elegy for all the times we used to get drunk
in the church where his memorial service
is being held. a game of marked cards jenga a falling block
& no one ever won but we were never done arguing—
say, who is better at this game, or if there are twenty-eight crosses
in this room does that mean god can see us fucking
one summer the rain wouldn’t stop & his windshield wipers
were not fast enough to clear the water & the parking lots
outside were a bluish blur & we laid in the back soaked
& wrapped up in ourselves & it was the first time
I saw a car as an island, or a home—us
buzzed in the mustang because we never wanted to live
anywhere else. a texas september is a window down, & I can’t close
my eyes without wondering how it felt. if he saw it
coming. in the past we were always underwater—now I am
outside I am touching his name it is sunny & dry & I am talking
to the ashes I am saying—remember how we never knew how to change
how texas felt like a flood & I loved you once
feeling ill in a novelty restaurant
the scene: yellow walls and too much eye contact.
an uncertainty nobody feels or nobody wants to.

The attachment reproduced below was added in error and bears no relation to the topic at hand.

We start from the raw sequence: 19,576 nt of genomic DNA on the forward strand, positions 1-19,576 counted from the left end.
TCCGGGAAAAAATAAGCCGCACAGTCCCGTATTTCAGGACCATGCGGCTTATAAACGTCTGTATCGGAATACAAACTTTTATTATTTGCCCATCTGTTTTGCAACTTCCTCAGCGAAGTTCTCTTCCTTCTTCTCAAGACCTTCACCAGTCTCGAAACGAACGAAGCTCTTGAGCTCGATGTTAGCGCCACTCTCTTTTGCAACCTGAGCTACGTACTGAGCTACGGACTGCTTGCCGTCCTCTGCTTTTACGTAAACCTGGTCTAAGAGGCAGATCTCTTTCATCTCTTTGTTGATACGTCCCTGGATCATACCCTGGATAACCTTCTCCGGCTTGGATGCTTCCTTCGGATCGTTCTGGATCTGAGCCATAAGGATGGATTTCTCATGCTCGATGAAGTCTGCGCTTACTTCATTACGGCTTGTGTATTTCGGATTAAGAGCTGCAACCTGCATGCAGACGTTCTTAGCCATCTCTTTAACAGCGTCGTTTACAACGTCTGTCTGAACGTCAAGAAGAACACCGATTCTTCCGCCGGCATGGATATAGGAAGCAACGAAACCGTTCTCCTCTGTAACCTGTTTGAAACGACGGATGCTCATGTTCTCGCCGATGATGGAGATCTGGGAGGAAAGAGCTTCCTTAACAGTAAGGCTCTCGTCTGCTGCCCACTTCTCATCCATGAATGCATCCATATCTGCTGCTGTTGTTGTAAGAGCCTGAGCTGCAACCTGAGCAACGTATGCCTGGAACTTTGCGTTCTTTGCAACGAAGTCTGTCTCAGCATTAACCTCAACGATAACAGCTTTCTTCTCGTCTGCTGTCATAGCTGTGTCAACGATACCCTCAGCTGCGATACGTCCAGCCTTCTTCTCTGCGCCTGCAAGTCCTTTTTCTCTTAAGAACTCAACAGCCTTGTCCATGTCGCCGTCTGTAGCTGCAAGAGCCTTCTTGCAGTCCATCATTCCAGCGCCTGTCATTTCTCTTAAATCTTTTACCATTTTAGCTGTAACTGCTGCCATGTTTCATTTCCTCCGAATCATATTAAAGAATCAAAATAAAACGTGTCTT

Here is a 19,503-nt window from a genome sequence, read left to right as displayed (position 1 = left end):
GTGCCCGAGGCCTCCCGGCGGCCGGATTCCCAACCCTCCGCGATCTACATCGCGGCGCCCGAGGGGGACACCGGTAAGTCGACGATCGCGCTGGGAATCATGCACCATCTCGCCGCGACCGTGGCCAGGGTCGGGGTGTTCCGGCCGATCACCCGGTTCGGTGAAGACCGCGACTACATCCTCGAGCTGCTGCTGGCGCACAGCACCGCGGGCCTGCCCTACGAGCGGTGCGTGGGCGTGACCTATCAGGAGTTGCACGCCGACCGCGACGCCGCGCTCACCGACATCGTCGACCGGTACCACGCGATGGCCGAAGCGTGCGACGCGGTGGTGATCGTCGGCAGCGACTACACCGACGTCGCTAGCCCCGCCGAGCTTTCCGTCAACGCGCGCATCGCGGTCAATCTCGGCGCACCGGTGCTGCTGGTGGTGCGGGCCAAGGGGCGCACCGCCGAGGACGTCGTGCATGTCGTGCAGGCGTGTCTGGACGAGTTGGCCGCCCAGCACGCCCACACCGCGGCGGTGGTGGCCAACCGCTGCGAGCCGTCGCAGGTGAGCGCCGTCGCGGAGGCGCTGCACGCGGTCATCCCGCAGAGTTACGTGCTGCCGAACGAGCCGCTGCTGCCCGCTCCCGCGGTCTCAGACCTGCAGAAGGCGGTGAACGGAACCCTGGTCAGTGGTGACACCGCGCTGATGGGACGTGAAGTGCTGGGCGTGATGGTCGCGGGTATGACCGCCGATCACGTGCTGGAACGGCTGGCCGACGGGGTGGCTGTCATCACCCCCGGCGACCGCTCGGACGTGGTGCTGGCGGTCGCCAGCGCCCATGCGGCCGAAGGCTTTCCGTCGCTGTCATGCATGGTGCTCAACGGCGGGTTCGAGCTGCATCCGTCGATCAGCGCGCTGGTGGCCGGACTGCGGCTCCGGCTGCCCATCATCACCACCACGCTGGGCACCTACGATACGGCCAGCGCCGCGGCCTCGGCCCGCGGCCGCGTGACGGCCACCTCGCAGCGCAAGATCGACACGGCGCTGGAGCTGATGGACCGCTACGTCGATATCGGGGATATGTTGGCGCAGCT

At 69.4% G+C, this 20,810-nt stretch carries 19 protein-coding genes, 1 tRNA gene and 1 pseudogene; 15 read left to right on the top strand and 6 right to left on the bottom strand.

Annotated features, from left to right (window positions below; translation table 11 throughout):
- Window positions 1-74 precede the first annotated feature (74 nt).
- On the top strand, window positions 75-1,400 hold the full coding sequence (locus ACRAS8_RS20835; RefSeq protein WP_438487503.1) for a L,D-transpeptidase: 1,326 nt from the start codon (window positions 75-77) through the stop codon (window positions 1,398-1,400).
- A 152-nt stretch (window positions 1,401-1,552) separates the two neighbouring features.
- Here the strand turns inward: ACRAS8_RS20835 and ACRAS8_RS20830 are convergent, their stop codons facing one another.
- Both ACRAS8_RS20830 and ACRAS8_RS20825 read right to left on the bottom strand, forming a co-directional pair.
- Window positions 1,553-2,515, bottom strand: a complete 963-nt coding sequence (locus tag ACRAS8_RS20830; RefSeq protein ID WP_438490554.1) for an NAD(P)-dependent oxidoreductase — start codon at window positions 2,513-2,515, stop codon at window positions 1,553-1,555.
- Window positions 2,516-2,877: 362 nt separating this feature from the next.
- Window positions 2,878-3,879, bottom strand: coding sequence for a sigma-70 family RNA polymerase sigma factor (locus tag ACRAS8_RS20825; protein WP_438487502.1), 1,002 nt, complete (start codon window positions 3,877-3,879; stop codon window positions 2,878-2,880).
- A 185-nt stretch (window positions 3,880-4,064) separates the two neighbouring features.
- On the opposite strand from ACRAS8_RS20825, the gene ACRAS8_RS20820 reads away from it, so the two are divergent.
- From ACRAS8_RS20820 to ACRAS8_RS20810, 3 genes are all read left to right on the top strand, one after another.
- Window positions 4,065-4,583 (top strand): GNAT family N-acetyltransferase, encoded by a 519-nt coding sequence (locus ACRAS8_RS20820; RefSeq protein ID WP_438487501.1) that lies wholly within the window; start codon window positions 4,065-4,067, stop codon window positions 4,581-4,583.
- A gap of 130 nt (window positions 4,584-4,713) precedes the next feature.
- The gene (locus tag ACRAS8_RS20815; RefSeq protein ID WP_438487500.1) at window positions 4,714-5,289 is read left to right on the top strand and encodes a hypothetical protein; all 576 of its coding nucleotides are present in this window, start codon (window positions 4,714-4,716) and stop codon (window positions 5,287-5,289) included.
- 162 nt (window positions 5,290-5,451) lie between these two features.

betty boop winks from the wall. the word hate
doesn’t fit the tone but gets said anyway.
all this wide-eyed uncomfortable silence,
all this white noise. a beer gone. a struck-out stack
of stale chips. some mild salsa. this stone broke
feast. this trash on the floor. all the directionless
anger neither needs express. both a skipping
record, I don’t know why I do things like this.
this cold, wet taco. a wilted shred of brown
lettuce. the bitter thick of breath. neither needs
to sit in this booth tonight. nobody is willing to leave.
if I were a speeding train (a cyborg love song)
in a field of bluebonnets I am winding—
a clock, my past—I am blue, wearing a bonnet.
or I am the sky: composed of loose parts. I cannot
hold me anymore. how much of us can be
replaced with iron—a kneecap, a hip, a heart?
let us fit ourselves with gears.
let us wheel ourselves nearer.
if I could I would cart you across
oceans, tucked away as precious cargo
in my robot chest. but I have no door,
no key, no bloodless steel cavity. no—
I’ll never be this speeding train: the long stitch
across the belly of the country,
the struck pendulum, the prison.
Katie Prince received her MFA from the University of North Carolina Wilmington. Her poems have been published in or are forthcoming from Spork, Smoking Glue Gun, the Portland Review, and Fugue, among others.